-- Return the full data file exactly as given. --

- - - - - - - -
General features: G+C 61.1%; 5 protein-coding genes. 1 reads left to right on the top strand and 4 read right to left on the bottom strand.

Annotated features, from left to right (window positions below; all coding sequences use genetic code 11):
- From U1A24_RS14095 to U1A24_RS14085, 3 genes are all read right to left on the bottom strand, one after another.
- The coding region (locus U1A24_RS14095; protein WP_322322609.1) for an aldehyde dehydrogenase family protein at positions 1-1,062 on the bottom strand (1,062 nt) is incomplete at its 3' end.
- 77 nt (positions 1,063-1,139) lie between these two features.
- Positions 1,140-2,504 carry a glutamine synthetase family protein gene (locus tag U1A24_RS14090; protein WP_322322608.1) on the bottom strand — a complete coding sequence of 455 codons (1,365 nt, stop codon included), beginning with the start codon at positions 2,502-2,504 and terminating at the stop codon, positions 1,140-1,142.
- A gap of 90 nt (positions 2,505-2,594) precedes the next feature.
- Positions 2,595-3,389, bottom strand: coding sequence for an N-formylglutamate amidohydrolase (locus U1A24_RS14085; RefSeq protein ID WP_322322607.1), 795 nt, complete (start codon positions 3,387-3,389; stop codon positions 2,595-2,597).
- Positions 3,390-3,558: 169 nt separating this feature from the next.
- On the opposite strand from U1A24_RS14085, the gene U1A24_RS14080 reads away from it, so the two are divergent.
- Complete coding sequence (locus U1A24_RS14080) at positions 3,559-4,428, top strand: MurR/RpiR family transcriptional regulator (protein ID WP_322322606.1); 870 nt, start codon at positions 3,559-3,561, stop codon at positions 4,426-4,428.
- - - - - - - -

General features: G+C 61.1%; 5 protein-coding genes. 1 reads left to right on the top strand and 4 read right to left on the bottom strand.

Annotated features, from left to right (window positions below; all coding sequences use genetic code 11):
- From U1A24_RS14095 to U1A24_RS14085, 3 genes are all read right to left on the bottom strand, one after another.
- The coding region (locus U1A24_RS14095; protein WP_322322609.1) for an aldehyde dehydrogenase family protein at positions 1-1,062 on the bottom strand (1,062 nt) is incomplete at its 3' end.
- 77 nt (positions 1,063-1,139) lie between these two features.
- Positions 1,140-2,504 carry a glutamine synthetase family protein gene (locus tag U1A24_RS14090; protein WP_322322608.1) on the bottom strand — a complete coding sequence of 455 codons (1,365 nt, stop codon included), beginning with the start codon at positions 2,502-2,504 and terminating at the stop codon, positions 1,140-1,142.
- A gap of 90 nt (positions 2,505-2,594) precedes the next feature.
- Positions 2,595-3,389, bottom strand: coding sequence for an N-formylglutamate amidohydrolase (locus U1A24_RS14085; RefSeq protein ID WP_322322607.1), 795 nt, complete (start codon positions 3,387-3,389; stop codon positions 2,595-2,597).
- Positions 3,390-3,558: 169 nt separating this feature from the next.
- On the opposite strand from U1A24_RS14085, the gene U1A24_RS14080 reads away from it, so the two are divergent.
- Complete coding sequence (locus U1A24_RS14080) at positions 3,559-4,428, top strand: MurR/RpiR family transcriptional regulator (protein ID WP_322322606.1); 870 nt, start codon at positions 3,559-3,561, stop codon at positions 4,426-4,428.